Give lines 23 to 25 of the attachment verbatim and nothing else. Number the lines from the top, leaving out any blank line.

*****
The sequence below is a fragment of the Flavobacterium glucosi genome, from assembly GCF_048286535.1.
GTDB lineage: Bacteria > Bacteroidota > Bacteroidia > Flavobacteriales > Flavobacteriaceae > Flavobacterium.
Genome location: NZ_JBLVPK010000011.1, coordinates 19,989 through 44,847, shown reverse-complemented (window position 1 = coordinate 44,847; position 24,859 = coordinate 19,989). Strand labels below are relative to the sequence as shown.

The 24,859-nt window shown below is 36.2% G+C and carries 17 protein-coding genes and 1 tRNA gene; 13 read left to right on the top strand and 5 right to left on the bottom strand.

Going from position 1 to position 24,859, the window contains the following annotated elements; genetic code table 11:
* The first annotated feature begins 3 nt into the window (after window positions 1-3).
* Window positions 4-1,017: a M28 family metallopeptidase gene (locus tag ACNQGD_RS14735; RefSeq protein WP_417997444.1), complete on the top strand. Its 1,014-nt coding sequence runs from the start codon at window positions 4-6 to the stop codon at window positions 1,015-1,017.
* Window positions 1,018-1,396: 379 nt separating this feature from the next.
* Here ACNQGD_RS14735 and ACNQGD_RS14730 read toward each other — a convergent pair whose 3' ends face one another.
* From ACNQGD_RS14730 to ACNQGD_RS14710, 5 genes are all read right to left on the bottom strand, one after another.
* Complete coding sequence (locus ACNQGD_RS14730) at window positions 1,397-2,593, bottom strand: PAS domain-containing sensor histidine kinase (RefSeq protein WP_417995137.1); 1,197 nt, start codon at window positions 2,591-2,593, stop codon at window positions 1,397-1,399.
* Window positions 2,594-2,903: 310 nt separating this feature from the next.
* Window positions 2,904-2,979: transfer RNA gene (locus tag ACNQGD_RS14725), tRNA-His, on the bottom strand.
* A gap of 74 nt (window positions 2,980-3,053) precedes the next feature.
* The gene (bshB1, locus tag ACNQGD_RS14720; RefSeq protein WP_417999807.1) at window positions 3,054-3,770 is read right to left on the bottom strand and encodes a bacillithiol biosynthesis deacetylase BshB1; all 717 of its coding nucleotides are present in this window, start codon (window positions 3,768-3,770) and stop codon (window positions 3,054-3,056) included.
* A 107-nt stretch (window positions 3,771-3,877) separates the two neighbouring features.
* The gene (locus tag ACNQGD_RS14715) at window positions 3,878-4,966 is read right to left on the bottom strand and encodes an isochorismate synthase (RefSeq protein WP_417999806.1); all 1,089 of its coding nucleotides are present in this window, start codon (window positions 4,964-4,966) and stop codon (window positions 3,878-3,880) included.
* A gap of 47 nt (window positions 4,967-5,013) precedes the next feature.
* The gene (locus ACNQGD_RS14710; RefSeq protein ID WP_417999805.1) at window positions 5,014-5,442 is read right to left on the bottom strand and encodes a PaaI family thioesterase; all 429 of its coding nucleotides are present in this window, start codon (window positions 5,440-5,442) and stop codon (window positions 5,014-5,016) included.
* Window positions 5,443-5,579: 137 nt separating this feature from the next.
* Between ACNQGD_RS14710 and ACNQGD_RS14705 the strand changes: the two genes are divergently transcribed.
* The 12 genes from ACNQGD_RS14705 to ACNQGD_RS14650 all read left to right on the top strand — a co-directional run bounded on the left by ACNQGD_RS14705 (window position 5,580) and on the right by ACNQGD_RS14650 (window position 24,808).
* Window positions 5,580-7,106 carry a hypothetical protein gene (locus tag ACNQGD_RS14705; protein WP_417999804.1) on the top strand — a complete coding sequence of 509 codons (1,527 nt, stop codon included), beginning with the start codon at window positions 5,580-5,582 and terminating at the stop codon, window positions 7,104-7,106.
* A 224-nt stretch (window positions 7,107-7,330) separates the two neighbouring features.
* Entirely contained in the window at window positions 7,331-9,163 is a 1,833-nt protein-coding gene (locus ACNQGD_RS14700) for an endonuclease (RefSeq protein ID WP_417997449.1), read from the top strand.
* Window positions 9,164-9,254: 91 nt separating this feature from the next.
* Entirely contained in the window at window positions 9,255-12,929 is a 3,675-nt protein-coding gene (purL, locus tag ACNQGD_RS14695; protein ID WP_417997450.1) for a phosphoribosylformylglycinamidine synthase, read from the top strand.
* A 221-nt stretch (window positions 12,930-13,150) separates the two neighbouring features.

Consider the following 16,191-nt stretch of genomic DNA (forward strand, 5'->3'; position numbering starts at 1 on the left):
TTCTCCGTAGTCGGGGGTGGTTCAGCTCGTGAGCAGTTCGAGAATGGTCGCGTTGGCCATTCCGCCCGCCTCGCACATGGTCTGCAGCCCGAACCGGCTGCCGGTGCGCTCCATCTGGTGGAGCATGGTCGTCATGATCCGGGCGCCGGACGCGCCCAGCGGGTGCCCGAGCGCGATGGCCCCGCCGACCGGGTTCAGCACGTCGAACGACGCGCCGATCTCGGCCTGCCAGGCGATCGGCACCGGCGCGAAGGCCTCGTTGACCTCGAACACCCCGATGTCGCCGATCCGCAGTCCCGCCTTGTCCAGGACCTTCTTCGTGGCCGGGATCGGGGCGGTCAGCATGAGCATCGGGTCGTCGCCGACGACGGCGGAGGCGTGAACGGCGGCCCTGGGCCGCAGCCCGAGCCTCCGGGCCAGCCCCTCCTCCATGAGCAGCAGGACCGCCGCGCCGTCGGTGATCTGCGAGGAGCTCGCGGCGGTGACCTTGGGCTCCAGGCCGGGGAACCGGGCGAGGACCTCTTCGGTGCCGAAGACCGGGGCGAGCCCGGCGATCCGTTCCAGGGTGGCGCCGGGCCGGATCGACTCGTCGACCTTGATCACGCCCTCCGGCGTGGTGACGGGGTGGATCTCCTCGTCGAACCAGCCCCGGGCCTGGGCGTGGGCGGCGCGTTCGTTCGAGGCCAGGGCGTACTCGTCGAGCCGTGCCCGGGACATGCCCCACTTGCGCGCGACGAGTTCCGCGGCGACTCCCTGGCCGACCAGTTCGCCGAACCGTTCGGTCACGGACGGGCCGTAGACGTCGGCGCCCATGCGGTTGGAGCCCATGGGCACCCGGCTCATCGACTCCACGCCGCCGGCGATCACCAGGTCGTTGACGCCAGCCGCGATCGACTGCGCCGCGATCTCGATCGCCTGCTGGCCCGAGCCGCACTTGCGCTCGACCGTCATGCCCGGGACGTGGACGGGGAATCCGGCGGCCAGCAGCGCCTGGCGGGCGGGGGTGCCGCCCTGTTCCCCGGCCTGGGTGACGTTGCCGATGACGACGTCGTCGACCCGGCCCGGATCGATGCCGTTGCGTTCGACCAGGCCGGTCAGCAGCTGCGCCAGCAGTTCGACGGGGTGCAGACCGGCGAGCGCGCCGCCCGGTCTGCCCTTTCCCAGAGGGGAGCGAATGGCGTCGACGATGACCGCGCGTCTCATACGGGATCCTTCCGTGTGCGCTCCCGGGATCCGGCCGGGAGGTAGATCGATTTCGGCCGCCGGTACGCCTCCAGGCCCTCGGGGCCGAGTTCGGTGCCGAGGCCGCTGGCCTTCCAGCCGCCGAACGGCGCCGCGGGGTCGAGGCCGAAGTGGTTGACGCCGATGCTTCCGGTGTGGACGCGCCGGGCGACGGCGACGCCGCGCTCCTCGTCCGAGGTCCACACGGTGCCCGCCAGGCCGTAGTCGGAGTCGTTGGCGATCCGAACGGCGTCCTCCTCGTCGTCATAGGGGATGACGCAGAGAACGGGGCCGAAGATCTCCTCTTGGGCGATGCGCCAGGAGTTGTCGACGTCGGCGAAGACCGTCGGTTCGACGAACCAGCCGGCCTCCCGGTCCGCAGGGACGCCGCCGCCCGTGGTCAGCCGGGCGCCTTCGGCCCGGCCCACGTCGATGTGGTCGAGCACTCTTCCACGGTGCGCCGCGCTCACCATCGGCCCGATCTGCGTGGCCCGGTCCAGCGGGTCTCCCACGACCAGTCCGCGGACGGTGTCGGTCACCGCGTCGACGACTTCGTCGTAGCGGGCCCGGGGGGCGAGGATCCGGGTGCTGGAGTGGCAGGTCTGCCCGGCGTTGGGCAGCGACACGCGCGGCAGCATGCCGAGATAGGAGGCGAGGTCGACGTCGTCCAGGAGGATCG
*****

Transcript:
* Window positions 5,580-7,106 carry a hypothetical protein gene (locus tag ACNQGD_RS14705; protein WP_417999804.1) on the top strand — a complete coding sequence of 509 codons (1,527 nt, stop codon included), beginning with the start codon at window positions 5,580-5,582 and terminating at the stop codon, window positions 7,104-7,106.
* A 224-nt stretch (window positions 7,107-7,330) separates the two neighbouring features.
* Entirely contained in the window at window positions 7,331-9,163 is a 1,833-nt protein-coding gene (locus ACNQGD_RS14700) for an endonuclease (RefSeq protein ID WP_417997449.1), read from the top strand.